AS the sun sets slowly and the shadow of night looms over the royal palace, something – in fact, many tiny things – starts to stir.
With barely a sound, wings spread wide, they set off on their nocturnal adventure, sweeping and soaring into the night sky in search of the tiniest of meals, a tasty cocktail of pesky midges and whatever other minute insects can be found.
The Palace of Holyroodhouse may seem an unlikely “bat cave”. But scores of the tiny mammals have made the royal quarters and nearby ruined abbey a bustling roosting spot.
According to Holyrood Park conservation ranger Natalie Todman – the service’s very own “bat girl” – bats have settled into the palace and the abbey, drawn by the cosy roosting spots and the nearby park and loch with their healthy insect food supply.
“There aren’t that many trees around, so they are roosting in the buildings,” explains Natalie. “Some bats, probably small pipistrelles, are in the palace and we know that there are Daubenton’s bats in the abbey.
“I wouldn’t like to comment on what the Queen’s feelings are about it,” she smiles, “but in all the interaction we have had with people who work at the palace, everyone is very supportive of the bats.”
Certainly the palace bat population is the strangest of royal squatters – for their status as a fragile and protected species means that even if the royal household does become unamused and wants to get rid of them, they’ll have to ask for legal permission first.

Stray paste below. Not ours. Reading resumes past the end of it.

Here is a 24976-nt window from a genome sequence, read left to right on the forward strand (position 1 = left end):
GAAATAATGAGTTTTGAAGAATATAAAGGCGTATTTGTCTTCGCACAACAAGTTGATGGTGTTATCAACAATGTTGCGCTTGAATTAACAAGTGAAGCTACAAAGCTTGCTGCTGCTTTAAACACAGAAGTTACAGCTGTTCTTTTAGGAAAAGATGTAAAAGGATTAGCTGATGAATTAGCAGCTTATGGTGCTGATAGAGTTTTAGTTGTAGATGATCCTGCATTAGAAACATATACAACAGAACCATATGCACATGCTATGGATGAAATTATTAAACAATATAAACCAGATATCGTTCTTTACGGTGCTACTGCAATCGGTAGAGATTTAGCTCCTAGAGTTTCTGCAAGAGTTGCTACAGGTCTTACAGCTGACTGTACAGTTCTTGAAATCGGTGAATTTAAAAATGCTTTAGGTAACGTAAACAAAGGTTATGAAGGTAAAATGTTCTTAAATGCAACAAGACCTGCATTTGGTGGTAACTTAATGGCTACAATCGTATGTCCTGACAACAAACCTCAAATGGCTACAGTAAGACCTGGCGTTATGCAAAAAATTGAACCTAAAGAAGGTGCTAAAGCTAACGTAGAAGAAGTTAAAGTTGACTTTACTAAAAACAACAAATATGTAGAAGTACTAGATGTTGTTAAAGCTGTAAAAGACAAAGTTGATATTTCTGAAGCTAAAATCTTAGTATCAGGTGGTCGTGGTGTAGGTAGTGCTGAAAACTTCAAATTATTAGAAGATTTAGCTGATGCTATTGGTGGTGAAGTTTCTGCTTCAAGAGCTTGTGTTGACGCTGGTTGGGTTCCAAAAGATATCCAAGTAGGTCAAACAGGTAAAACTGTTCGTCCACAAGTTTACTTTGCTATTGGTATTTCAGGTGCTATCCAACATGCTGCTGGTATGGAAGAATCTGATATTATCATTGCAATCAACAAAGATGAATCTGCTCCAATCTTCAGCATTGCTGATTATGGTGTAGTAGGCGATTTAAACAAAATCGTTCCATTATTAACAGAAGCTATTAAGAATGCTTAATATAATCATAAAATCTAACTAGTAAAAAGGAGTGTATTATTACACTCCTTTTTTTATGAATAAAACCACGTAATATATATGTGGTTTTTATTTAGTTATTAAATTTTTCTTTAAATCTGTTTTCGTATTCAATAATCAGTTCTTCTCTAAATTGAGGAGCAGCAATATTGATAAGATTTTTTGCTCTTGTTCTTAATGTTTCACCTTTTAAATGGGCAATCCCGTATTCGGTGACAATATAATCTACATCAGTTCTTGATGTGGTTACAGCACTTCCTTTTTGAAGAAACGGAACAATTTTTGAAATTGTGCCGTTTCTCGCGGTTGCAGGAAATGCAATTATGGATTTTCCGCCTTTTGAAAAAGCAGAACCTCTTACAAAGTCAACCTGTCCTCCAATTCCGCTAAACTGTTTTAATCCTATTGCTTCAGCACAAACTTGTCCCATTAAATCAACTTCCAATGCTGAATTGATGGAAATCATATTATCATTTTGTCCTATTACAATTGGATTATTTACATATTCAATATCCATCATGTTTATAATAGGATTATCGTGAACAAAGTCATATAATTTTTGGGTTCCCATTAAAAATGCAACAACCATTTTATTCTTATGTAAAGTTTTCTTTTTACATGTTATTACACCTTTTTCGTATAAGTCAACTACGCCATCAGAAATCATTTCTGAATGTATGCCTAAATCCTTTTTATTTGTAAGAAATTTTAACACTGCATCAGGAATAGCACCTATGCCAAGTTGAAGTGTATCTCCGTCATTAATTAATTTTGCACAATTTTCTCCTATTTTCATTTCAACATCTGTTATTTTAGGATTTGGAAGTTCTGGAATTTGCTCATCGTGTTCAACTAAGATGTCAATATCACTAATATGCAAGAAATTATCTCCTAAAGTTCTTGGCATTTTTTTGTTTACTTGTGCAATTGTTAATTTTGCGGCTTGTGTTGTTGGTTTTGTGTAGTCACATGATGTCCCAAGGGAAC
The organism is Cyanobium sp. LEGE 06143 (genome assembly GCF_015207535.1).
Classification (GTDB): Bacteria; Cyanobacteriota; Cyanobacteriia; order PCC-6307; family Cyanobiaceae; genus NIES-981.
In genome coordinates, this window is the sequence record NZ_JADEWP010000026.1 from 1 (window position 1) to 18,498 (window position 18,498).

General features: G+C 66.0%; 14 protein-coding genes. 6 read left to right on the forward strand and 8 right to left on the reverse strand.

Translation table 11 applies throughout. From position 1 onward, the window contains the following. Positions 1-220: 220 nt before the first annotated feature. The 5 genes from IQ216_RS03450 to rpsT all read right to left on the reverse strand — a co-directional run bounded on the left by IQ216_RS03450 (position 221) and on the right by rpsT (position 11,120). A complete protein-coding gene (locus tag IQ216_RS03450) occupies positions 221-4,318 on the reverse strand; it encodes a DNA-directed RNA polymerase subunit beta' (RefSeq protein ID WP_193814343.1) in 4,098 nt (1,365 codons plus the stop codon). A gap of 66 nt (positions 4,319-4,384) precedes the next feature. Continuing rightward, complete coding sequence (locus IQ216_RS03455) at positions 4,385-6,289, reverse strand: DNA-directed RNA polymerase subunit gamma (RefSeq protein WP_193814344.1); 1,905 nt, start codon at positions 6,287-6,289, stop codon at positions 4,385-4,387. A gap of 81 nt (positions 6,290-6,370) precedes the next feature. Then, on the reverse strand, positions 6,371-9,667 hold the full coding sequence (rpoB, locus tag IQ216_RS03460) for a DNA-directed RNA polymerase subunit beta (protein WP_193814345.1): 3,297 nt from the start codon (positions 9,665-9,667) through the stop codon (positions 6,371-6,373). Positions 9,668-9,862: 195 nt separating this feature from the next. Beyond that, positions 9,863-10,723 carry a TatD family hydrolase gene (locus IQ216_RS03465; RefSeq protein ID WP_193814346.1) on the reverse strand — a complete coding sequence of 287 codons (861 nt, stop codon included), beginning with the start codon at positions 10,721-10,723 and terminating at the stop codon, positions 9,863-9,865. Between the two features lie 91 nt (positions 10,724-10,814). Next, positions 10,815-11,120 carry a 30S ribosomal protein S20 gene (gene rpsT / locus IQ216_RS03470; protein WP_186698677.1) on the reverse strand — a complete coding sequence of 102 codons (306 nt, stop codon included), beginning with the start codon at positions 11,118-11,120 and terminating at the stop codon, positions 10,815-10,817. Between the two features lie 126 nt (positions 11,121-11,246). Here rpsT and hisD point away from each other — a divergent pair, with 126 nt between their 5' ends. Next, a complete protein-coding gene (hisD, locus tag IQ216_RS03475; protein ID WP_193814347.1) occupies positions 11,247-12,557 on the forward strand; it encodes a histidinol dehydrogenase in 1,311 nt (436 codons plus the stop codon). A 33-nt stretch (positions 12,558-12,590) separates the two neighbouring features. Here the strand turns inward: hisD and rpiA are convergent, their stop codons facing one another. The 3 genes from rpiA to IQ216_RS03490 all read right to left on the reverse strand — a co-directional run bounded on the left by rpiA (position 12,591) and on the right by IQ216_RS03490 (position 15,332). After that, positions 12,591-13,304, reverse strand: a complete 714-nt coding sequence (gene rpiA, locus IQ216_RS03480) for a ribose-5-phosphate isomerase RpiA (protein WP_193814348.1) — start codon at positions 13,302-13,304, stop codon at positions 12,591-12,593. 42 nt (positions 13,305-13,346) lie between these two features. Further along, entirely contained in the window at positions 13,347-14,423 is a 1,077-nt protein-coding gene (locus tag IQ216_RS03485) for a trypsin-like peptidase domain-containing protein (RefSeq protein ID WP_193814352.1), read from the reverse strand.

While the caped crusader himself, Batman, always comes out fighting and on top, the tiny creatures whose “super powers” the Dark Knight emulates, are given special protection as they face a dramatic battle of their own.
Their most recent foe is not the Joker and not even the Penguin. Instead, it’s something far scarier – Scotland’s dire weather.
It’s feared the nation’s bat population – notoriously difficult to judge by its nocturnal nature – has been dealt a hammer blow by this year’s wash-out summer which has dampened down insect activity and left adult bats struggling to feed and raise their pups.
That is a double “kapow!” for tiny mammals already battling against the loss of traditional foraging areas, the use of pesticides and even the use of wood treatments in houses which make roosting spots toxic.
On top of all of that it seems there is a further modern threat to their existence. Earlier this week academics from Stirling University announced small wind turbines – increasingly popular among homeowners – can halve bat activity in their immediate area. It’s a series of blows for bats which, says Natalie, are notoriously misunderstood and often under-appreciated. “Because we don’t see bats very much, people tend not to think too much about them. But they perform an important ecosystem role. They are so tiny and so important – and fascinating.”
According to Scottish Natural Heritage, bat numbers have been declining in Scotland since the 1960s, with some bat species becoming extinct in some areas. And while there are more than 1000 different species of bats in the world and around 16 in the UK, only nine exist in Scotland. Of that, just five types are regarded as widespread and the rest branded “rare”.